Excluding
                                    Including weighted       weighted filings
                                     filings assigned to         assigned to
                    Number of        senior district and senior district and
District         active judges        magistrate judges magistrate judges         Number       Percent
Alabama. N                         5                                     -.-.w                       --
 -.--------7


California, E                      5                          841       666              176         21
California, S                      7                          930       738
                                                                         --^
                                                                                         192
                                                                                          --
                                                                                                     21
                                                                                                     .^
Indiana, S                         4                          743
                                                                        fmJ               YY         1Y
New York, N                        4                        566         .543              23          4
New York.
.----    ----7 W
               ~-                  3                        661         396              265         40
Oregon                             4                        %ii         614              168         21
Texas, N                         10                          629         565              64         10
Texas, S                         16                          593         574              19          3
Virginia, E                        9                         642         492             150         23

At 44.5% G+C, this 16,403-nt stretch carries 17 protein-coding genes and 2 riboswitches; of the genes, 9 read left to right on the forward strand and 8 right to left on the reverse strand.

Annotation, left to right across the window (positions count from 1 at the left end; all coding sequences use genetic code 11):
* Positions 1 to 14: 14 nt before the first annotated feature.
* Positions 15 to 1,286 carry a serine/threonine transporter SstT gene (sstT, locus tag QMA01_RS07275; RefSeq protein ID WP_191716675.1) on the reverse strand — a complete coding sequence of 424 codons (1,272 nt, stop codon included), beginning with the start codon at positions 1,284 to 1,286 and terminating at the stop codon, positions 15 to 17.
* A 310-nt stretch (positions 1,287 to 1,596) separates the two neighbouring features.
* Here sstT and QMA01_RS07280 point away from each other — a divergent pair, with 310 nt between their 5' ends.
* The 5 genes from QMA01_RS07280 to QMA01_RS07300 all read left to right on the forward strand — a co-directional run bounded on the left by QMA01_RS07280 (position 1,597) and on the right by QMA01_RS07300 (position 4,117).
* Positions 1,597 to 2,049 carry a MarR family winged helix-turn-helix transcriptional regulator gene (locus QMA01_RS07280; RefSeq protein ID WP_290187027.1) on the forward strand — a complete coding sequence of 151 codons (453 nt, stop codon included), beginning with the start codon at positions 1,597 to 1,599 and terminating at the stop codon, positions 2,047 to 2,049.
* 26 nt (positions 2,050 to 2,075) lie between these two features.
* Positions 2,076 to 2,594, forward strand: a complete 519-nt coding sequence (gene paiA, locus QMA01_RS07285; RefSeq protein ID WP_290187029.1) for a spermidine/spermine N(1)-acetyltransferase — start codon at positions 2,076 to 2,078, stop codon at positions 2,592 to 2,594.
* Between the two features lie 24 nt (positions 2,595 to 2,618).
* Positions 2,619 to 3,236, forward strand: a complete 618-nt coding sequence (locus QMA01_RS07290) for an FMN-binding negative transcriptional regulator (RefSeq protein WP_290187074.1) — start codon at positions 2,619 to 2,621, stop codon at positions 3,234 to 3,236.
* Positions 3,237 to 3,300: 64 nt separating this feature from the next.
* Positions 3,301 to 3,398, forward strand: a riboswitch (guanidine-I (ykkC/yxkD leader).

Legend: E = eastern; N = northern; S = southern: W = western
“Results shown are rounded to nearest whole number.
Source: GAO analysis of AOUSC and district data.


Table 5: Weighted Filings Per Active Judge in the 10 Districts With Judgeship Vacancies, including
and Excluding the Higher Estimated Value of the Weighted Filings Assigned to Senior District and
Magistrate Judges in-Fiscal Year 1997
                                 Weighted filings per active district judge”       Difference”
                                                                   Excluding
                                    Including weighted       weighted filings
                                     filings assigned to         assigned to
                    Number of         senior district and senior district and
District         active judges        magistrate judges magistrate judges         Number       Percent
Alabama, N                            5                        832       545             287          34
^ ..e . -                                                      - __      _^^             ^^^          ^-
r;alitomia, t                                                  641       BYZ             2UY          25
California, S                         ;                        930       725             205          22
Indiana, S                            4                        743       615             128          17
New York, N                           4                        566       536              30            5
New York, W                           3                        661       333             329          50
Oregon                                4                        782       563             218          28
Texas, N                            10                    .    629       549              79          13
Texas, S                            16                          593      567              26            4
Virginia, E                            9                        642      470             172          27
Legend:
  -        E = eastern; N = northern; S = southern; W = western
“Results shown are rounded to nearest whole number.
Source: GAO analysis of AOUSC and district data.